By Aimable Twahirwa

KIGALI, Jul 26 (IPS) - Rwanda is the first country in the world where women outnumber men in parliament, with women occupying 45 out of 80 seats. However, despite this, experts say that the country still needs a gender equality perspective on how national resources and programmes are implemented.

"The move will help ensure government spending addresses the needs of women and men equitably," said Susan Mutoni, referring to the situation in Rwanda. Mutoni is the project coordinator of gender responsive budgeting in Rwanda’s ministry of finance and economic planning.

By Nnaemeka Meribe and Gbenga Adeniji

Thursday, 16 Dec 2010

A comparative analysis of Nigerian legislators‘ earnings and those of other countries reveals that the former can pay many of their counterparts in other countries and still remain very rich,  Nnaemeka Meribe and Gbenga Adeniji write.

An Indian lawmaker needs to work for at least 49 years to earn the annual salary of a Nigerian senator. A lawmaker in India earns $23,988 (N3.7m) per annum while a Nigerian senator earns $1.2m (N182m) per annum. A monthly breakdown shows that while an Indian lawmaker earns $1,999 (N305, 058) per month, a Nigerian senator earns $ 99,167(N15.18m) per month.

In his piece CBN and Sharia Banking (The Guardian 16 June 2011), Lateef Adegbite abjectly misunderstands the meaning of secularism. Nigeria is a secular nation not a multi-religious one. And it is precisely because of its secularism that makes its multi-religious character possible. Think of it this way: no Muslim would want a church to be built on a land they have consecrated to be their holy ground even though the church is also a holy place. And no Christian would want traditional worshippers to practice in their church. The space which made it possible to build churches, mosques, shrines in their respective places without infringing on the other’s holy grounds is the secular space. The more secular a space is, the easier for religions to coexist. A completely multi-religious setting guarantees that one religion is always infringing on the space of the other.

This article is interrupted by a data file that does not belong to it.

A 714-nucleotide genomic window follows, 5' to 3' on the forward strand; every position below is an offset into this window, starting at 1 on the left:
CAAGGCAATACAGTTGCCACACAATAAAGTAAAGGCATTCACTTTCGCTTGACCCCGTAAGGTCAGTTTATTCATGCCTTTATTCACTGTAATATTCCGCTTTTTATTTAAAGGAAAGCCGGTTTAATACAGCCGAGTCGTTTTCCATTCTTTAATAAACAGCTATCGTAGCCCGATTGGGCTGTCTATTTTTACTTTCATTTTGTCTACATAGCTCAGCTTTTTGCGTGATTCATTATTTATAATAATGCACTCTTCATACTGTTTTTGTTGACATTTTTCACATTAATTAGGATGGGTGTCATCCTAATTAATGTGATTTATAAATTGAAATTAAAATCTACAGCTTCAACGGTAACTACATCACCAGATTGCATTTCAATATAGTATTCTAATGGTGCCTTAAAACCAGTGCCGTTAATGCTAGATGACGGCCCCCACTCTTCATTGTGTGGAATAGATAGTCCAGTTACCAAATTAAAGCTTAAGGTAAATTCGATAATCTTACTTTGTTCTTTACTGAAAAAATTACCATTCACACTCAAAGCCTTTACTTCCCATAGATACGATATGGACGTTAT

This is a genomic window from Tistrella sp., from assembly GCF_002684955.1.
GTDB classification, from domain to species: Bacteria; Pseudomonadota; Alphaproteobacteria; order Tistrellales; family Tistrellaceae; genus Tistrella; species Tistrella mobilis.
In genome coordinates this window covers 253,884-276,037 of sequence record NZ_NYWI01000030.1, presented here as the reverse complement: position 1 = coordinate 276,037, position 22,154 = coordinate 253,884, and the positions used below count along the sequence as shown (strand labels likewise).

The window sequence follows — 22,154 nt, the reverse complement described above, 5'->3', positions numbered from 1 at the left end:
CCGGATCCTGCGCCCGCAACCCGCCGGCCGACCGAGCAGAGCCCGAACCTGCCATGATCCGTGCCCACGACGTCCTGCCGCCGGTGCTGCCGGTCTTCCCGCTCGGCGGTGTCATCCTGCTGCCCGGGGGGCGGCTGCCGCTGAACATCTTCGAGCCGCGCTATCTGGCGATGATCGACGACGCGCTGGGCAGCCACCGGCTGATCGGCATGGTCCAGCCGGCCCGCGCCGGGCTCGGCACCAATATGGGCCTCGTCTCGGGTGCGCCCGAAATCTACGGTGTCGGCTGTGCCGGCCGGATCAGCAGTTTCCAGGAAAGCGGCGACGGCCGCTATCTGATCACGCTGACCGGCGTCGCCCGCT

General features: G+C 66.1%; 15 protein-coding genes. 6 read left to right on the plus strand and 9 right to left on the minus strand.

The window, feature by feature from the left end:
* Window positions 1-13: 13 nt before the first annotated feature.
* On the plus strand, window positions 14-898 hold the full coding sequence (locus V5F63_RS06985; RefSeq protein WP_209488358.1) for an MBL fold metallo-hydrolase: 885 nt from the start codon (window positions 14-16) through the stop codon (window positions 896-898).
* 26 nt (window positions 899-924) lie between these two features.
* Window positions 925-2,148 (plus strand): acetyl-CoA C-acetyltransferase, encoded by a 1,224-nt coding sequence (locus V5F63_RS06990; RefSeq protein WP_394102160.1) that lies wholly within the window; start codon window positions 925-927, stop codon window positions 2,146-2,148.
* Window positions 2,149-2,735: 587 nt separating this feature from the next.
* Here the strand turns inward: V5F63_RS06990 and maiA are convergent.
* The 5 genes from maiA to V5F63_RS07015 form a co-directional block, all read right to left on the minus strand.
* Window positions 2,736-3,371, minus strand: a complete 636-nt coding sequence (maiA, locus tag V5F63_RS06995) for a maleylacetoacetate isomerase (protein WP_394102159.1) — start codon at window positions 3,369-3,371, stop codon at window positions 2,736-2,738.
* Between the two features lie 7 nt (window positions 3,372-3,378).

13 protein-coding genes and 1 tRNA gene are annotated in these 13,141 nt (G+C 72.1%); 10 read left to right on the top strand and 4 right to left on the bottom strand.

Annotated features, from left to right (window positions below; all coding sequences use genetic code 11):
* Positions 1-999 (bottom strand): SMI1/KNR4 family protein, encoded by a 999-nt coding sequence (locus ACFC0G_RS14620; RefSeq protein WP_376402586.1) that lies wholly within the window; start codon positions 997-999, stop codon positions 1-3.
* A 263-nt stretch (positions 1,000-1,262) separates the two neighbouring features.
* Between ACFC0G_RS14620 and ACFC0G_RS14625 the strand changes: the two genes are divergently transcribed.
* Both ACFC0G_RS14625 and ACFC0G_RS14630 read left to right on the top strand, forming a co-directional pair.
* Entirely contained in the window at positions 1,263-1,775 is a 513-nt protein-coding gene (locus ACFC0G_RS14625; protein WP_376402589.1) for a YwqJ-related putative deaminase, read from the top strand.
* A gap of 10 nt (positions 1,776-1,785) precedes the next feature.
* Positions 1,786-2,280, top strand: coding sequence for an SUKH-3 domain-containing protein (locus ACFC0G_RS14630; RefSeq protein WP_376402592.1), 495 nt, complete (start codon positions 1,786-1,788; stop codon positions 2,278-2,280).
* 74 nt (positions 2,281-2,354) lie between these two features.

By Chief Femi Fani-Kayode

April 7, 2011

I do not mean any offence to Nigerian women by asking the question that I am about to ask or by making the assertions that I am about to make in this note. However this is an important question that I have not been able to answer myself for a number of years even though I have tried my best to do so. And the question is as follows. What precisely is it about Igbo women that have made them excel in public office, business, politics, the arts, the sciences, religion, leadership and social activism in just the last 12 years when compared to their counterparts from other parts of our country?

Professor Cheikh Thiam of Department of African American and African Studies, and Department of French and Italian speaks about violence, Africa, and perception in preparation of the upcoming ISAPS conference (The International Society for African Philosophy and Studies) at Ohio State University on April 17-20, 2011.

By Ahmad Ghashmari

221pp. Heinemann. $12. ISBN: 0-435-90026-9. 1966

Flora Nwapa is the first Nigerian female novelist to be published. Her first novel, Efuru, was published by Heinemann in London in 1966. Although it came out to be a well written book with a profound message, the novel did not receive the attention it deserves; unlike novels written at that time by African male writers like Chinua Achebe and Ngugi wa Thiong'o, who both were also published by Heinemann. Efuru is a portrayal of life in the Igbo culture, especially women's life. Set in the village of Oguta, where Nwapa herself lived, the novel tells the story of an independent-minded woman named Efuru. She is a woman who becomes a role model and a catalyst for change in her own society. Despite her success, brightness and wealth, she is unable to have a lasting marriage or give birth to children like other women in her village. She marries twice, but both marriages failed. She gives birth to one daughter who died. But even though, Efuru remains firm and strong, maintaining very successful and prosperous business and standing as a perfect example of generosity, intelligence, and care among her peers.

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